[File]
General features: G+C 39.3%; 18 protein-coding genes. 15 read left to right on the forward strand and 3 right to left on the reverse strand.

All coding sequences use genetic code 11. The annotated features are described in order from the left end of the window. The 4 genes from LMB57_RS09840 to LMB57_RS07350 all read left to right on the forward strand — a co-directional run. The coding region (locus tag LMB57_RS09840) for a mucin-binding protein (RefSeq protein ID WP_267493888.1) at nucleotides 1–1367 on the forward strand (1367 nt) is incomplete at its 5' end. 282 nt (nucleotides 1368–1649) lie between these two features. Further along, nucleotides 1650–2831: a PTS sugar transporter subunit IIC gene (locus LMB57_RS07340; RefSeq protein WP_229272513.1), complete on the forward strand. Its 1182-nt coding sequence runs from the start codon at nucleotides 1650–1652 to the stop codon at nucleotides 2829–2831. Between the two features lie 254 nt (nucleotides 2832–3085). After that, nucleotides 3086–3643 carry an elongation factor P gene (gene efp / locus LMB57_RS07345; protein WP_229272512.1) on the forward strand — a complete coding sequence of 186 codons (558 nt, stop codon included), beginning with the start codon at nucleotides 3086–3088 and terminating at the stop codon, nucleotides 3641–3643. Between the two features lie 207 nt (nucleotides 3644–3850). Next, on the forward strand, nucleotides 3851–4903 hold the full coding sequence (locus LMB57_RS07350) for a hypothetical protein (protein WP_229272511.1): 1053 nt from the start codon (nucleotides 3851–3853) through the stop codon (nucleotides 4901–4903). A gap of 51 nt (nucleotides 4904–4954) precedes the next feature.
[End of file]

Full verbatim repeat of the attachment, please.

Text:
General features: G+C 39.3%; 18 protein-coding genes. 15 read left to right on the forward strand and 3 right to left on the reverse strand.

All coding sequences use genetic code 11. The annotated features are described in order from the left end of the window. The 4 genes from LMB57_RS09840 to LMB57_RS07350 all read left to right on the forward strand — a co-directional run. The coding region (locus tag LMB57_RS09840) for a mucin-binding protein (RefSeq protein ID WP_267493888.1) at nucleotides 1–1367 on the forward strand (1367 nt) is incomplete at its 5' end. 282 nt (nucleotides 1368–1649) lie between these two features. Further along, nucleotides 1650–2831: a PTS sugar transporter subunit IIC gene (locus LMB57_RS07340; RefSeq protein WP_229272513.1), complete on the forward strand. Its 1182-nt coding sequence runs from the start codon at nucleotides 1650–1652 to the stop codon at nucleotides 2829–2831. Between the two features lie 254 nt (nucleotides 2832–3085). After that, nucleotides 3086–3643 carry an elongation factor P gene (gene efp / locus LMB57_RS07345; protein WP_229272512.1) on the forward strand — a complete coding sequence of 186 codons (558 nt, stop codon included), beginning with the start codon at nucleotides 3086–3088 and terminating at the stop codon, nucleotides 3641–3643. Between the two features lie 207 nt (nucleotides 3644–3850). Next, on the forward strand, nucleotides 3851–4903 hold the full coding sequence (locus LMB57_RS07350) for a hypothetical protein (protein WP_229272511.1): 1053 nt from the start codon (nucleotides 3851–3853) through the stop codon (nucleotides 4901–4903). A gap of 51 nt (nucleotides 4904–4954) precedes the next feature.